The second way to look at prioritizing our feature list of items is by looking at potential return on investment (ROI) especially as part of agile release planning. When we get a feature that resolves the majority of risk, but also gives us a monetary return, it should be included as part of a strategic agile product management plan that increases potential for profitability and long-term sustainability. Hence by prioritizing we give ourselves the benefit of continued growth to the business.

Lastly, we can look at what to prioritize from the current market outlook. This would either be in regard to latest or upcoming technologies, purchasing trends, expert insight, demographics, etc. If we anticipate that there are certain events that will take place in the near future, we can give priority to our backlog items.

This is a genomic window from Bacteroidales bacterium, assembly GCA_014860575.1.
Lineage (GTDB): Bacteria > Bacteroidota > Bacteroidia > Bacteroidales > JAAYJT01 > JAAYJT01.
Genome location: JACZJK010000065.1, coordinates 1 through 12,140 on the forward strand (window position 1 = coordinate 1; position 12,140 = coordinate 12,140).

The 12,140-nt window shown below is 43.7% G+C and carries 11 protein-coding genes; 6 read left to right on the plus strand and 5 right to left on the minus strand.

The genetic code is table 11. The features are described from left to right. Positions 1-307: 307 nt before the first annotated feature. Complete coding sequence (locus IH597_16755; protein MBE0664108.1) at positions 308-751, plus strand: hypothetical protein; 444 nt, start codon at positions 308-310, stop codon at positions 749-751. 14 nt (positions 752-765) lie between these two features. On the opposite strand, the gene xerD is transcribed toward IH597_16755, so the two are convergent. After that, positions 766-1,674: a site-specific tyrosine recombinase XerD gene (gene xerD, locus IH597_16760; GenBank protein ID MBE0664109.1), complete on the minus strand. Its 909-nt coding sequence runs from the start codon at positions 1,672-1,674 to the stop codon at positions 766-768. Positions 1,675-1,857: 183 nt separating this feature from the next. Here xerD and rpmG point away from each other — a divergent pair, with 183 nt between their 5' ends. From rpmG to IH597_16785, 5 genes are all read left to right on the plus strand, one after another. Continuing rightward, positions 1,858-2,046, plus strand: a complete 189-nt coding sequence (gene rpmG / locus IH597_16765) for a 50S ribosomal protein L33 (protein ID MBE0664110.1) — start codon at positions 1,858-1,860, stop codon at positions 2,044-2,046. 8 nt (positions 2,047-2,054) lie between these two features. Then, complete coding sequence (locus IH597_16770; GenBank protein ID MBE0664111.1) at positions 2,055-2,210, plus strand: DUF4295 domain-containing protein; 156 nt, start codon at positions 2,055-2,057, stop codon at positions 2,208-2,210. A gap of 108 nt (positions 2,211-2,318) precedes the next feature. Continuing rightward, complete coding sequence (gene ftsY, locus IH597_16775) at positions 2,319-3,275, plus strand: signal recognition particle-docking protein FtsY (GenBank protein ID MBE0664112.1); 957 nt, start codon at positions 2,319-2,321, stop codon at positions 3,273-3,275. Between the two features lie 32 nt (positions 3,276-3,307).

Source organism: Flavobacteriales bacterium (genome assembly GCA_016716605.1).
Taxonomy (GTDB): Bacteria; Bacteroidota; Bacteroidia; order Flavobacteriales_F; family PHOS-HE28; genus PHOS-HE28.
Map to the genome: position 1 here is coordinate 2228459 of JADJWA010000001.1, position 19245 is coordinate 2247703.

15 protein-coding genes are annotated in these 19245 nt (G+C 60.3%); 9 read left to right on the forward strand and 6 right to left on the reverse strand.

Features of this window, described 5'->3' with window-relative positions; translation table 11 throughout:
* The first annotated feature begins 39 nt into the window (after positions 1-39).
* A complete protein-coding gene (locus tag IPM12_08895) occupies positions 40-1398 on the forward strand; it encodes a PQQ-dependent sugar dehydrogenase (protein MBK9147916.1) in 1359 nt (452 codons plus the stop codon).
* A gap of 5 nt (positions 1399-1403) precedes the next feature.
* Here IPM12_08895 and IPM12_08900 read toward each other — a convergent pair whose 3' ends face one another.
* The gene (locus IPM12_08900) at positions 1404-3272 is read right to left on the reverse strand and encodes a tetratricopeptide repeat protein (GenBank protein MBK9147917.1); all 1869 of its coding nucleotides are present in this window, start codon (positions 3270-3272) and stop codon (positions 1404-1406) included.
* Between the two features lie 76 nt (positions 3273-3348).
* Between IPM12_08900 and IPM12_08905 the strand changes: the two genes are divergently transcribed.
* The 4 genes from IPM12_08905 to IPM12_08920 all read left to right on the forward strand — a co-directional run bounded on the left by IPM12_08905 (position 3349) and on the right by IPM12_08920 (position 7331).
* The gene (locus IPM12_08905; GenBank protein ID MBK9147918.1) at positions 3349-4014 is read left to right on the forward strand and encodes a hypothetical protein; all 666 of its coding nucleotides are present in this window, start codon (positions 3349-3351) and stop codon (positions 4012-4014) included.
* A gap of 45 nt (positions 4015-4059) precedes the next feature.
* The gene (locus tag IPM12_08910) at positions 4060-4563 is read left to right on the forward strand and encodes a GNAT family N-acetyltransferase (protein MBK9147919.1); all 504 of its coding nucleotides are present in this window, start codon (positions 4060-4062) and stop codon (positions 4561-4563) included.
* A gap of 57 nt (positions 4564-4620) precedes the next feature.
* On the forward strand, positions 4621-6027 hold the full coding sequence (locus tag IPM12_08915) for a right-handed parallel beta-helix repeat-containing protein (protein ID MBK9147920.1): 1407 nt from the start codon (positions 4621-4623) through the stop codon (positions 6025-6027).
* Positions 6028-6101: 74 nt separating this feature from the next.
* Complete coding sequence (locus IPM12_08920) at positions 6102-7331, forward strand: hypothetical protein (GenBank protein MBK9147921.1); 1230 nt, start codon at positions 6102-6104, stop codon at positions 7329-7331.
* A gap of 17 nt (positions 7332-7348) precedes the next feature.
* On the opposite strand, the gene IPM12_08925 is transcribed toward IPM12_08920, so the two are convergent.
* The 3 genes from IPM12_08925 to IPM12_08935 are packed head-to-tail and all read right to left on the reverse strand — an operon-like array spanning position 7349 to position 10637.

Recommended Tools:

MoSCoW method, High-Medium-Low, 1-2-3-4-5, Priority-Impact Matrix, Action-Priority Matrix, NPV.

How do we narrow it down?

As always, agile processes are constantly evolving and this is where regular agile courses and agile consulting can add value to your entire organization. There are numerous ways we can prioritize a backlog and structure the thought process. The main point to consider is that we should not base it on a random set of criteria, but rather a more decisive one in which an agile working team can have a fixed set that is used throughout prioritization activities. Your criteria should resonate with overall business goals and targets. The key is to avoid making it overly tedious try to establish the activity as an agile games session (i.e. planning poker), and establish a set of 3 to 4 criteria that everyone agrees on that would facilitate prioritization and make your efforts worthwhile.

[Image courtesy of Stuart Miles at]